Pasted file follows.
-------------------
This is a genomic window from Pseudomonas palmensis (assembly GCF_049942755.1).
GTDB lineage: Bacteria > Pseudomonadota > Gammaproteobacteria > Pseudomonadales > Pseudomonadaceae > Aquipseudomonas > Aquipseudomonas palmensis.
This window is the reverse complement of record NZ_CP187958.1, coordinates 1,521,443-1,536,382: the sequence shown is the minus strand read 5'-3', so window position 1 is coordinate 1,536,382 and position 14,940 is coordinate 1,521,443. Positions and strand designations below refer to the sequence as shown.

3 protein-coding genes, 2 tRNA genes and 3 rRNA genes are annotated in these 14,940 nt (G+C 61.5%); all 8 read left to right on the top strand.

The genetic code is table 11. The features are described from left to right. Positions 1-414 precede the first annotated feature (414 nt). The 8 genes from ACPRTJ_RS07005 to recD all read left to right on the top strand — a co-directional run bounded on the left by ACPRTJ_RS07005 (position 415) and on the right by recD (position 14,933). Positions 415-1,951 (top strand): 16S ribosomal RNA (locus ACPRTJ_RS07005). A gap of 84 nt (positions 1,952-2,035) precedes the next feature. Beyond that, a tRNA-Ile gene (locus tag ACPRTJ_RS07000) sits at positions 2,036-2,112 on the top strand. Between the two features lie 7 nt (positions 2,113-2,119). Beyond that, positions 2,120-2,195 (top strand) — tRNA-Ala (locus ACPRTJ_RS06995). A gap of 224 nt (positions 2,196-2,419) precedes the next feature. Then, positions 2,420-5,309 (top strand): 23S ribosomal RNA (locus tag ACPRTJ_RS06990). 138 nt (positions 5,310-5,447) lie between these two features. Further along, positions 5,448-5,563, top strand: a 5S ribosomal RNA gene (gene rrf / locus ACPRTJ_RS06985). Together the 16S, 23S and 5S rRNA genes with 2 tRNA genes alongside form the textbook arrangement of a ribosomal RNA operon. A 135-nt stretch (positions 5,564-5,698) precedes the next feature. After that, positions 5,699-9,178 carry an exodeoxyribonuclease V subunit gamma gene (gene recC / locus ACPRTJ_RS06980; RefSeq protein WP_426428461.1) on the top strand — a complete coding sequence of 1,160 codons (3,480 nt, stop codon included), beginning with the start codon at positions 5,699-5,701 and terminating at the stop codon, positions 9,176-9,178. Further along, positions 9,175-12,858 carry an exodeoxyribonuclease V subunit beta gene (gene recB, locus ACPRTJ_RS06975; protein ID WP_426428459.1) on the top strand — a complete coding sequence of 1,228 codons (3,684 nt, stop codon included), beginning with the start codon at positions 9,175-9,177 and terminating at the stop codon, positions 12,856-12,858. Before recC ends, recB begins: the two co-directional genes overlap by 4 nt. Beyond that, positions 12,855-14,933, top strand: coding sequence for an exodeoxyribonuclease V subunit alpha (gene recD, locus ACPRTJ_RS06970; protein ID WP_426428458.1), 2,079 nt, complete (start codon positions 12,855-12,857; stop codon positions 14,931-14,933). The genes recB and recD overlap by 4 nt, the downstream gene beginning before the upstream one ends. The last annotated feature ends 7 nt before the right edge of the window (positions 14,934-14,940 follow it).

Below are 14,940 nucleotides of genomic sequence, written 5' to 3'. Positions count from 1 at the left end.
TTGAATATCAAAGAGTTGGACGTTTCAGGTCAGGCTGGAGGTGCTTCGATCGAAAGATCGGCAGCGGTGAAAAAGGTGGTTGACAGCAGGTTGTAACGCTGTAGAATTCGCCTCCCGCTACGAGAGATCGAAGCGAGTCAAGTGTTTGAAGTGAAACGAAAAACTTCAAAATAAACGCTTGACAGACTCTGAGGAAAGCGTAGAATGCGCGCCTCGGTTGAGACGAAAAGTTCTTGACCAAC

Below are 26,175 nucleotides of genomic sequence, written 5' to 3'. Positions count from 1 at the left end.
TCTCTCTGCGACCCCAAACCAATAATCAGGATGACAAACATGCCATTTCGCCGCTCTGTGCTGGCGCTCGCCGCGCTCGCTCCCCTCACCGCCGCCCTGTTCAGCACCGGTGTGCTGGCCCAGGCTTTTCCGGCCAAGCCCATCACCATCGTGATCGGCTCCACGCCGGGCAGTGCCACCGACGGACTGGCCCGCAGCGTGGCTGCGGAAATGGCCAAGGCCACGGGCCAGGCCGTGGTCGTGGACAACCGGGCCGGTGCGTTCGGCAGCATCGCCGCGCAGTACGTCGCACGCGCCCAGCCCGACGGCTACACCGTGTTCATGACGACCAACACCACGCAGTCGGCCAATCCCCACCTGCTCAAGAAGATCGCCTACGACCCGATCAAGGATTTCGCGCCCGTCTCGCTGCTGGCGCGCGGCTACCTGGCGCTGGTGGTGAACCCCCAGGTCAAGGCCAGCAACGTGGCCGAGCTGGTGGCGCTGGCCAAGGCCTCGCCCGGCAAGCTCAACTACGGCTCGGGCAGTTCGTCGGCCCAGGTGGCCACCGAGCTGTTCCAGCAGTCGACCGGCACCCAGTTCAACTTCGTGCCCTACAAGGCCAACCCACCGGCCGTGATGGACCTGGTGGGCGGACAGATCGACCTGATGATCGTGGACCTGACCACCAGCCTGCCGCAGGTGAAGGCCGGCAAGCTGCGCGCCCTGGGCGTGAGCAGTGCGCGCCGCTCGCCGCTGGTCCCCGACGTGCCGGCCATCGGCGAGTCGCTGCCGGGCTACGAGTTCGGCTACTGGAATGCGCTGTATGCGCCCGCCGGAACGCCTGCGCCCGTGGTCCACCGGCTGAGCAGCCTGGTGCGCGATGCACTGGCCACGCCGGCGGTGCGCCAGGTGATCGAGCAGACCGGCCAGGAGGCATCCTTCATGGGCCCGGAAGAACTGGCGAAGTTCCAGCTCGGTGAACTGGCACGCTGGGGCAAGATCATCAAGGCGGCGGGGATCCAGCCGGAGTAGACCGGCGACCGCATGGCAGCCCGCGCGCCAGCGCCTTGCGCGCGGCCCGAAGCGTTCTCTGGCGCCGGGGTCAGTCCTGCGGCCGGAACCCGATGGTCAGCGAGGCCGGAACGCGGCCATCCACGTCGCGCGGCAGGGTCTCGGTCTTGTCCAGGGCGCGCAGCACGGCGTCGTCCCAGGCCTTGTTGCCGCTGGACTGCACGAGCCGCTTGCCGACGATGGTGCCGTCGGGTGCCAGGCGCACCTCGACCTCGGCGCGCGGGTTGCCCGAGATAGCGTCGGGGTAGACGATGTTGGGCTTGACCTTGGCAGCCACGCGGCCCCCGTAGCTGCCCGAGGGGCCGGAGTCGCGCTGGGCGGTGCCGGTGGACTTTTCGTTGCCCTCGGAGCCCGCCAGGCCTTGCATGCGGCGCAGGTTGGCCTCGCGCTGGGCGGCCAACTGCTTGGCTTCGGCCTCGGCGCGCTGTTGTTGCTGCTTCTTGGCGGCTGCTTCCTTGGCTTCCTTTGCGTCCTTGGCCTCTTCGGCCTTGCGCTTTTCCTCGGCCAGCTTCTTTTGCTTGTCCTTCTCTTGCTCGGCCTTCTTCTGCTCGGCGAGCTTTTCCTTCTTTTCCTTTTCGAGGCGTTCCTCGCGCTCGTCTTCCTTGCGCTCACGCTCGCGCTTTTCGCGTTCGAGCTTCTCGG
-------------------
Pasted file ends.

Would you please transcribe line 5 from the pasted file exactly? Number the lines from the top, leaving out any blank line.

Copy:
The genetic code is table 11. The features are described from left to right. Positions 1-414 precede the first annotated feature (414 nt). The 8 genes from ACPRTJ_RS07005 to recD all read left to right on the top strand — a co-directional run bounded on the left by ACPRTJ_RS07005 (position 415) and on the right by recD (position 14,933). Positions 415-1,951 (top strand): 16S ribosomal RNA (locus ACPRTJ_RS07005). A gap of 84 nt (positions 1,952-2,035) precedes the next feature. Beyond that, a tRNA-Ile gene (locus tag ACPRTJ_RS07000) sits at positions 2,036-2,112 on the top strand. Between the two features lie 7 nt (positions 2,113-2,119). Beyond that, positions 2,120-2,195 (top strand) — tRNA-Ala (locus ACPRTJ_RS06995). A gap of 224 nt (positions 2,196-2,419) precedes the next feature. Then, positions 2,420-5,309 (top strand): 23S ribosomal RNA (locus tag ACPRTJ_RS06990). 138 nt (positions 5,310-5,447) lie between these two features. Further along, positions 5,448-5,563, top strand: a 5S ribosomal RNA gene (gene rrf / locus ACPRTJ_RS06985). Together the 16S, 23S and 5S rRNA genes with 2 tRNA genes alongside form the textbook arrangement of a ribosomal RNA operon. A 135-nt stretch (positions 5,564-5,698) precedes the next feature. After that, positions 5,699-9,178 carry an exodeoxyribonuclease V subunit gamma gene (gene recC / locus ACPRTJ_RS06980; RefSeq protein WP_426428461.1) on the top strand — a complete coding sequence of 1,160 codons (3,480 nt, stop codon included), beginning with the start codon at positions 5,699-5,701 and terminating at the stop codon, positions 9,176-9,178. Further along, positions 9,175-12,858 carry an exodeoxyribonuclease V subunit beta gene (gene recB, locus ACPRTJ_RS06975; protein ID WP_426428459.1) on the top strand — a complete coding sequence of 1,228 codons (3,684 nt, stop codon included), beginning with the start codon at positions 9,175-9,177 and terminating at the stop codon, positions 12,856-12,858. Before recC ends, recB begins: the two co-directional genes overlap by 4 nt. Beyond that, positions 12,855-14,933, top strand: coding sequence for an exodeoxyribonuclease V subunit alpha (gene recD, locus ACPRTJ_RS06970; protein ID WP_426428458.1), 2,079 nt, complete (start codon positions 12,855-12,857; stop codon positions 14,931-14,933). The genes recB and recD overlap by 4 nt, the downstream gene beginning before the upstream one ends. The last annotated feature ends 7 nt before the right edge of the window (positions 14,934-14,940 follow it).